St Catharines Ontario is home to the Niagara Wine Festival,
the biggest annual party in the region. However,that's not all there is
to Niagara's largest city.
St Catharines is known to tourists as the headquarters of the annual Niagara Wine Festival (formerly known as the Niagara Grape and Wine Festival).
Photo above courtesy of St Catharines Ontario Tourism
Although many events take place at local wineries, the original headline event, the Grape and Wine Parade, winds down old St. Paul Street in the heart of downtown St Catharines, and many of the concerts and wine-tasting/food sampling events unfold under the trees in historic Montebello Park.
If you’re in town for the Niagara Wine Festival and staying
overnight, you might want to check out some other attractions as well.
Rodman Hall Art Gallery
109 St. Paul Crescent, St Catharines
Brock University manages this local public art gallery. Housed in a beautiful old limestone mansion once owned by the Merritt family (local gentry), the building itself is worth a visit. The 1850s era home features original marble fireplaces, stained glass windows and oak floors.
The gallery is fairly small so you shouldn’t need more than an hour here to see the temporary exhibits. They tend to be modern and a little avant garde, geared to the university art crowd. There’s a permanent collection as well, mostly historical, scattered throughout the house.
Don’t forget to wander around outside, front and back, and admire the architecture, as well as this hilarious sculpture:
It reminds me of rush hour in the Toronto subway.St. Catharines Museum/Welland Canal Centre
The Welland Canal is important part of St. Catharines’ history, so a large part of the museum traces the history of its creation. If you’re lucky while you’re there you’ll see a foreign freighter or maybe a ”laker” (one of the ships that ply the Great Lakes) squeezing through the locks, looking as if it’s holding its breath. These ships resemble floating apartment buildings. A sister of mine used to work as a cook on one of these monsters. You can also learn about other aspects of local history including sports like lacrosse, and the St. Catharines connection to the Freedom Trail, a system that brought American slaves to freedom in Canada in the 19th century.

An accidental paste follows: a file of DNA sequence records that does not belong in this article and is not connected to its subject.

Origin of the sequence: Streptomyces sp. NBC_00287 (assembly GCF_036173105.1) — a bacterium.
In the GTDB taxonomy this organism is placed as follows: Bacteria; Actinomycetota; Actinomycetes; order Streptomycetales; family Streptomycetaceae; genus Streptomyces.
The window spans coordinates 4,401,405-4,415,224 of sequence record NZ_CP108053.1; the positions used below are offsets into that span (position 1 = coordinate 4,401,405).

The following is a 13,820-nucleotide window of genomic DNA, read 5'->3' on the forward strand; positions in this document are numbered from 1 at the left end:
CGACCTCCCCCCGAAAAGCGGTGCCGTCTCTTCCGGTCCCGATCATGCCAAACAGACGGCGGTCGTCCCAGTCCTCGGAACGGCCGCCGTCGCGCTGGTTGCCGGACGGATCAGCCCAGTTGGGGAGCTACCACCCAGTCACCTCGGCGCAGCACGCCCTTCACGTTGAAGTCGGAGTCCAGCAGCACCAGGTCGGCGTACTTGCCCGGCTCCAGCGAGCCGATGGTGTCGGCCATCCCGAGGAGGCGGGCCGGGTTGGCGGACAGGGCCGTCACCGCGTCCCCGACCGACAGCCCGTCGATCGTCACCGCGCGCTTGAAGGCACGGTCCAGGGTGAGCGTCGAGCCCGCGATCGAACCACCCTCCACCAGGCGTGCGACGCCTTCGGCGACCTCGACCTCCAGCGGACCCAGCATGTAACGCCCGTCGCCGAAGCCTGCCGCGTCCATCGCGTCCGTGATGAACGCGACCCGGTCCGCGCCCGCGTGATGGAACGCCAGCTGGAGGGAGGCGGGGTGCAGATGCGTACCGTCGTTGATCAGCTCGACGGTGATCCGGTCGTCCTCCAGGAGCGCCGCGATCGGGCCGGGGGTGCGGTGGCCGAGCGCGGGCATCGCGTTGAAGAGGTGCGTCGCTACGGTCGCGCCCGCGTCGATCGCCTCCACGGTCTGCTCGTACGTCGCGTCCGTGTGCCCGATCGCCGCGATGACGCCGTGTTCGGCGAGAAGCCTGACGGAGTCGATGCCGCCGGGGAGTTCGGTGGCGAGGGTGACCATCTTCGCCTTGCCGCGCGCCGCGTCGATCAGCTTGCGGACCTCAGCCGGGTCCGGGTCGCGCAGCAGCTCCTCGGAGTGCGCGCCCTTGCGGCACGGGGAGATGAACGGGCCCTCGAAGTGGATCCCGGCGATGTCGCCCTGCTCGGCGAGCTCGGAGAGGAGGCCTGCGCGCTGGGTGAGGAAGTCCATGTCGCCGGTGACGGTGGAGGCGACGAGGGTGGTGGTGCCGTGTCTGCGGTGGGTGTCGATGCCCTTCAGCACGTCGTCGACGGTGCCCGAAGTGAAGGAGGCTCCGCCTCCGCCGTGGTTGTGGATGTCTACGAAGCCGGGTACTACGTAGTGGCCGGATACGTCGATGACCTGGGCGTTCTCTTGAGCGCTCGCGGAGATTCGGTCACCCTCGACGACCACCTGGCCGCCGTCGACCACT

If you're interested in history, take a drive out to Morningstar Mill and check out a handful of restored heritage buildings: the gristmill, a turbine shed, miller's house, icehouse, sawmill and a barn housing a blacksmith shop and carpentry shop. The gristmill dates from 1872.
Lakeside Park and Port Dalhousie Marina
Port Dalhousie Ontario (a small community in St Catharines)
When I was a kid we used to go swimming here in Lake Ontario and
high-jump over the waves rushing into shore. The wilder the waves, the
Even if you don’t swim, Port Dalhousie is a fun place to visit. You can walk along the pier at the marina and admire the 19th century lighthouses:
….stroll on the beach
…or visit the antique carousel which is still only 5 cents a ride.
The carousel has been here since 1921 when the beach was a much
busier place, with a huge amusement park and picnic area attracting
thousands of visitors from Hamilton, Toronto and even the neighbouring
United States. The Coney Island-style carousel was built in 1903 by the
Charles I.D. Looff Company of Rhode Island and is one of the few of its
kind remaining worldwide. It even has the original music.
Royal Canadian Henley Regatta
Martindale Pond right next to Port Dalhousie is the site of the Royal Canadian Henley Regetta. This competition was founded in 1880. If you're a rowing fan, this is the place to be in August. This monument honours the rowers.
The setting is quite lovely, though, all by itself, and you can enjoy it any time of year. This romantic couple (of mallard ducks) was obviously soaking in the atmosphere the last time I visited:
St. Paul Street is the "main drag" of downtown St. Catharines. Until this year, the downtown had been stagnating for decades, but now that the Performing Art Centre has opened, businesses (mostly restaurants) are opening up all along the curving street.
Fans of mystery writer Howard Engel’s Benny Cooperman series may
feel a little déjà vu in St. Catharines. That’s because “Grantham”, the
fictional setting for the series, is based on St. Catharines Ontario where
Howard grew up. I recognize
some of the places in his novels, including that lunch counter at Diana Sweets where
Benny always eats his chopped egg on white.
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